The 2016-17 academic year marks the fifth successful year of Osgoode’s McMurtry Visiting Clinical Fellowship program, and we welcome Dr. Elizabeth Shilton.
Shilton was a founding partner of Cavalluzzo Shilton McIntyre & Cornish, LLP, a Toronto-based law firm specializing in union-side labour law, where she advised unions on labour and employment issues, including human rights and constitutional law. As a litigator, she appeared before administrative tribunals and courts, including the Supreme Court of Canada, in many significant cases involving employment and equality rights. She sat for many years on Ontario’s Financial Services Tribunal, and served as Vice-Chair of the Tribunal and the Financial Services Commission of Ontario.
Shilton holds law degrees from Dalhousie, Harvard and the University of Toronto. Her forthcoming book, Empty Promises: Why Workplace Pension Law Doesn’t Deliver Pensions, argues that while workplace pensions are now formally recognized as legal rights, the current legal framework does not provide employees with the tools to influence the content of those rights or to enforce them effectively.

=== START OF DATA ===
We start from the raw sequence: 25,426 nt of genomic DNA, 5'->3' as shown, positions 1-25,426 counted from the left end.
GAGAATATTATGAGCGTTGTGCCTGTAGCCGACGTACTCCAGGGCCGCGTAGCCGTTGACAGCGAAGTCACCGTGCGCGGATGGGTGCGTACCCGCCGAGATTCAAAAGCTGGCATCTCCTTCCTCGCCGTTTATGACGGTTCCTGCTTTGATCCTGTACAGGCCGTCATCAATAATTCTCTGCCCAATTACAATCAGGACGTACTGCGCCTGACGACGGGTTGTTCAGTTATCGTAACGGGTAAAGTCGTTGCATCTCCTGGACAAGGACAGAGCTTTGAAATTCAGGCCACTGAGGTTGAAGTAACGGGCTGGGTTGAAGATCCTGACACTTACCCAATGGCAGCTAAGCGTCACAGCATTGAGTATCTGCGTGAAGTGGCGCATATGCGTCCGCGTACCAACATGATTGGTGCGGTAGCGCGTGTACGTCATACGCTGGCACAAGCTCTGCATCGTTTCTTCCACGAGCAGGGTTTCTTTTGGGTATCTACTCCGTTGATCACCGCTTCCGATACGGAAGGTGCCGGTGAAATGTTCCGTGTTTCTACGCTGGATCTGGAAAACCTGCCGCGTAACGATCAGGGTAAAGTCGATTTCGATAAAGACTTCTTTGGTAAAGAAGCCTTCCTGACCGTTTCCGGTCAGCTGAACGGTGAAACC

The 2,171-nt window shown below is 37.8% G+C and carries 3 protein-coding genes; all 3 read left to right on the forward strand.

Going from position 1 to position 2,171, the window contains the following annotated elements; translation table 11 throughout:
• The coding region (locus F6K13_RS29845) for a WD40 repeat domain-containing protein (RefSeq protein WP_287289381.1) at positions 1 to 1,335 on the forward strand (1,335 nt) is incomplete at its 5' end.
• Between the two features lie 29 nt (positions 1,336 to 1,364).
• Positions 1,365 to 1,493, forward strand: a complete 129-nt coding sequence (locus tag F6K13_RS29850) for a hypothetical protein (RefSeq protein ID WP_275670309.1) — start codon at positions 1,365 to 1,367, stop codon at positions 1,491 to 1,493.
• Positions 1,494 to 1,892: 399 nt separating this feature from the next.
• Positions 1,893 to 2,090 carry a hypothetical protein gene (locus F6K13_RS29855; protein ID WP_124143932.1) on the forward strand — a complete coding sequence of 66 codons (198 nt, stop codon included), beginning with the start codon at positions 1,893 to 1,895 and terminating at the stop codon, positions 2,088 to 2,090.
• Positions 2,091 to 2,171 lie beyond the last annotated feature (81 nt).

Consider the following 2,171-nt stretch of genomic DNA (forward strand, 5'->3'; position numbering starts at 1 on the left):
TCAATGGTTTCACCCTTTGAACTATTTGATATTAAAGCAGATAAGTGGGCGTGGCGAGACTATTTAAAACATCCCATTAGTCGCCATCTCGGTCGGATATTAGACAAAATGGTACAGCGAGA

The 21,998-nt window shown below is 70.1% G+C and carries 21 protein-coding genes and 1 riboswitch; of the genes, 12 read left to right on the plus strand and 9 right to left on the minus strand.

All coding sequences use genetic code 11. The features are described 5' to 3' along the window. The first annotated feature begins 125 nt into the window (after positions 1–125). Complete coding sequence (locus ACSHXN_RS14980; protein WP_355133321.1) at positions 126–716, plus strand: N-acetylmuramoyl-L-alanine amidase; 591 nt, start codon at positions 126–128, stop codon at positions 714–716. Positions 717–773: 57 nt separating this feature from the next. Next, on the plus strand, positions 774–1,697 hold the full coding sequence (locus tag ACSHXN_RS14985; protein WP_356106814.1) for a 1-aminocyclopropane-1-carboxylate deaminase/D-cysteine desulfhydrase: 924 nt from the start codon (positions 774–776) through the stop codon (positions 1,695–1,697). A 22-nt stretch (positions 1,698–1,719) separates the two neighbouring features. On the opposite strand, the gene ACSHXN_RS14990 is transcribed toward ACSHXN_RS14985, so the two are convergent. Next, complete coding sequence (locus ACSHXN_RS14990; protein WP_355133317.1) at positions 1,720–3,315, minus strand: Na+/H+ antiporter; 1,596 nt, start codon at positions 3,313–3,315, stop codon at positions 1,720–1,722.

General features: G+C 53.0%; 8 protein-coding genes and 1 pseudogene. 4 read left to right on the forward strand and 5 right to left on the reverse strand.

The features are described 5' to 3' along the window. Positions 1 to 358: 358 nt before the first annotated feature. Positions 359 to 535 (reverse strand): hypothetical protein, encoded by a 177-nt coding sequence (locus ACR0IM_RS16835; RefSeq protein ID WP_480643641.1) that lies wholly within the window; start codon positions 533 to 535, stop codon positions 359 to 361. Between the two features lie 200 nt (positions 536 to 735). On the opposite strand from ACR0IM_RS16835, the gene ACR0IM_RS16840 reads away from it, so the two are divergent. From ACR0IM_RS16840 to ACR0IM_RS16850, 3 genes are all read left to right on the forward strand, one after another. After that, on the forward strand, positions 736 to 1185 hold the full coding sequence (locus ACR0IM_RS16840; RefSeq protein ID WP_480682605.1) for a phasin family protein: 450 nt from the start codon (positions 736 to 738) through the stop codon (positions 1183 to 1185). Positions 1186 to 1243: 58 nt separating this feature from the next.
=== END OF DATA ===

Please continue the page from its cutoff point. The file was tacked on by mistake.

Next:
Her current research focuses on gender inequality in Canada’s retirement income system, the role played by law and legal institutions in constructing and reinforcing that inequality, and the potential for equality-driven law reform. She has taught as an adjunct professor at the University of Toronto, Osgoode Hall Law School, and Queen’s University, and has been a Visiting Scholar at Osgoode’s Institute for Feminist Legal Studies.
Shilton is currently a Senior Fellow with the Centre for Law in the Contemporary Workplace at Queen’s University, and continues her volunteer work with the Women’s Legal Education and Action Fund (LEAF). In 2016, she was recognized as a Toronto YWCA Woman of Distinction (Law and Justice) for her work on gender equality.